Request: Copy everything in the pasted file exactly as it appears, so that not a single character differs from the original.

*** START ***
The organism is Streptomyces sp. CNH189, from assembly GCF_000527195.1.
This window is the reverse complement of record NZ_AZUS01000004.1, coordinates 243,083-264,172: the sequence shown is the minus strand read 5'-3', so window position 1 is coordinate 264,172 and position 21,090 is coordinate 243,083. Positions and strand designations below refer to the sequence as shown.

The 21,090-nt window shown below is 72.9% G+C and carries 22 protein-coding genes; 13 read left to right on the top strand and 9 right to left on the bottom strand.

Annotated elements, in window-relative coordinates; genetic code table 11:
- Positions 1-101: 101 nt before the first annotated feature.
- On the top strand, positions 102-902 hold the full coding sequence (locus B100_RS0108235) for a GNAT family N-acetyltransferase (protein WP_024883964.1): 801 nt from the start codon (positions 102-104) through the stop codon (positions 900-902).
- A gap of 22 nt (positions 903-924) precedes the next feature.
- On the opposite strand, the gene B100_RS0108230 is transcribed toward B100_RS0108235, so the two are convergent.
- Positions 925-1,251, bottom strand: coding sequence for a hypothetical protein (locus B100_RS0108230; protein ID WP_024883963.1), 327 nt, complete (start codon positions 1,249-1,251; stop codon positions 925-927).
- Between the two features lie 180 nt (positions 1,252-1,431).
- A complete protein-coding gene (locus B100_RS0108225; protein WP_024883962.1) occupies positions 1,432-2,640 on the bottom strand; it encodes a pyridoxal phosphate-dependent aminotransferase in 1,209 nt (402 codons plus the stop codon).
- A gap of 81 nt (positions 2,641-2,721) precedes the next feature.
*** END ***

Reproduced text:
The organism is Streptomyces sp. CNH189, from assembly GCF_000527195.1.
This window is the reverse complement of record NZ_AZUS01000004.1, coordinates 243,083-264,172: the sequence shown is the minus strand read 5'-3', so window position 1 is coordinate 264,172 and position 21,090 is coordinate 243,083. Positions and strand designations below refer to the sequence as shown.

The 21,090-nt window shown below is 72.9% G+C and carries 22 protein-coding genes; 13 read left to right on the top strand and 9 right to left on the bottom strand.

Annotated elements, in window-relative coordinates; genetic code table 11:
- Positions 1-101: 101 nt before the first annotated feature.
- On the top strand, positions 102-902 hold the full coding sequence (locus B100_RS0108235) for a GNAT family N-acetyltransferase (protein WP_024883964.1): 801 nt from the start codon (positions 102-104) through the stop codon (positions 900-902).
- A gap of 22 nt (positions 903-924) precedes the next feature.
- On the opposite strand, the gene B100_RS0108230 is transcribed toward B100_RS0108235, so the two are convergent.
- Positions 925-1,251, bottom strand: coding sequence for a hypothetical protein (locus B100_RS0108230; protein ID WP_024883963.1), 327 nt, complete (start codon positions 1,249-1,251; stop codon positions 925-927).
- Between the two features lie 180 nt (positions 1,252-1,431).
- A complete protein-coding gene (locus B100_RS0108225; protein WP_024883962.1) occupies positions 1,432-2,640 on the bottom strand; it encodes a pyridoxal phosphate-dependent aminotransferase in 1,209 nt (402 codons plus the stop codon).
- A gap of 81 nt (positions 2,641-2,721) precedes the next feature.